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Air-hijack ‘joker’ not guilty

Johannesburg entrepreneur Mncedisi Eric Maluleka, who joked on board a kulula.com flight about hijacking the aircraft, was found not guilty on Tuesday of jeopardising the safety of an aircraft and its passengers in flight.

He appeared in the Bellville Regional Court, before magistrate Clive Linden, who agreed with defence counsel Hugo Rossouw that Maluleka had merely made a joke to the flight crew, and had at no stage intended to jeopardise the safety of the aircraft, passengers and crew.

Linden said Maluleka had been on the plane with a friend, on their way from Cape Town to Johannesburg in October last year.

As the crew checked the passengers prior to take-off, air hostess Marni Reschmuller had asked an obese Maluleka if he needed his seat belt extended, and Maluleka had jokingly replied that he preferred his seat extended.

Linden said Maluleka’s joke about his seat had contributed to the pleasant, relaxed atmosphere on the aircraft.

Linden added: ”Just after this joke about his seat, Maluleka had joked to senior flight attendant Paul Dlamini that he and his friend, seated with him, planned to hijack the aircraft.”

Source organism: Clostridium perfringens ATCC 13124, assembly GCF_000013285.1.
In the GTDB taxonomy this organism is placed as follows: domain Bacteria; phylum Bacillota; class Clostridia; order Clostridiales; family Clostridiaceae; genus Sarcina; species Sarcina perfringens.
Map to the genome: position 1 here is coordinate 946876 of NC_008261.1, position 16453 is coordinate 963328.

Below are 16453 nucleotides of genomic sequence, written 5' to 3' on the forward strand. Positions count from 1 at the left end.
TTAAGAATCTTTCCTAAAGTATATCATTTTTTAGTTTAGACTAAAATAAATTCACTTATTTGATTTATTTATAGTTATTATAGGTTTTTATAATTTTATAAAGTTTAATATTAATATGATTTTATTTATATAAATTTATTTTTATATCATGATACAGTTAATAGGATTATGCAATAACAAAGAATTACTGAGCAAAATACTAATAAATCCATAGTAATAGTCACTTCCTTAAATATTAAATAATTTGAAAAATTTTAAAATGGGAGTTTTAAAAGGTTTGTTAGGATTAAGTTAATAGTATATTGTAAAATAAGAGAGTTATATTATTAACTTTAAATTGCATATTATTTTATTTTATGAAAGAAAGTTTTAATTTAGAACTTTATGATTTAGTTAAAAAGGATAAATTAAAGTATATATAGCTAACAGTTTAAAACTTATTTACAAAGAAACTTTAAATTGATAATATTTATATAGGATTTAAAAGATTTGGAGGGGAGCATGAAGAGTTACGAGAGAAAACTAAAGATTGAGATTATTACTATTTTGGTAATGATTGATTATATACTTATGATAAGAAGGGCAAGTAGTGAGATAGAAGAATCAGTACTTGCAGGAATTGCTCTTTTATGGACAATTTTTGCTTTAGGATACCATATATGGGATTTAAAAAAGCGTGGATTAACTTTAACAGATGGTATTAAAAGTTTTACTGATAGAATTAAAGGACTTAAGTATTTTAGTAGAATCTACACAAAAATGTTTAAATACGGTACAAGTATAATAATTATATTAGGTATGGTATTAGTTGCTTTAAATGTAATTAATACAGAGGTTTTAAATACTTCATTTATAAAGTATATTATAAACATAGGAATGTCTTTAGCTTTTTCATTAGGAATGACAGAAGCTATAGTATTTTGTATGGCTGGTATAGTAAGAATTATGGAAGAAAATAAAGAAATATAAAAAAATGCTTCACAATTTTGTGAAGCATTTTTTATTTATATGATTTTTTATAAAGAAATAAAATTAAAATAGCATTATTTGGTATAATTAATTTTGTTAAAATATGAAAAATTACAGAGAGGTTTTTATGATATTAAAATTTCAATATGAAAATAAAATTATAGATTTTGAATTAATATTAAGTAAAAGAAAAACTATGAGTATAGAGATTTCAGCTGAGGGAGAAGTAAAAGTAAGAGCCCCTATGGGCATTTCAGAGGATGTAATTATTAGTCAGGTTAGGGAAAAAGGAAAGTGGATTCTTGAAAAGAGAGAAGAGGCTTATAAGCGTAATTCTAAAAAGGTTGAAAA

The magistrate said the flight crew was aware that the remark was a mere joke, but Dlamini had nevertheless warned Maluleka that he could land in serious trouble for the joke.

Linden said kulula.com policy demanded that the flight commander be informed of such incidents, and the flight crew decided to wait until the aircraft was at a height of 15 000 feet.

He said Dlamini had not informed the commander prior to take-off, as he and his colleagues had considered the remark a joke, and not a threat to the safety of the aircraft.

When the commander was eventually informed, he decided to return to Cape Town to deal with the problem on the safety of the ground.

Linden added: ”What is important is that everyone understood Maluleka’s remark as a joke, and no one took it seriously. As far as the crew were concerned, the flight could have continued to Johannesburg, and did not have to return to Cape Town.” — Sapa

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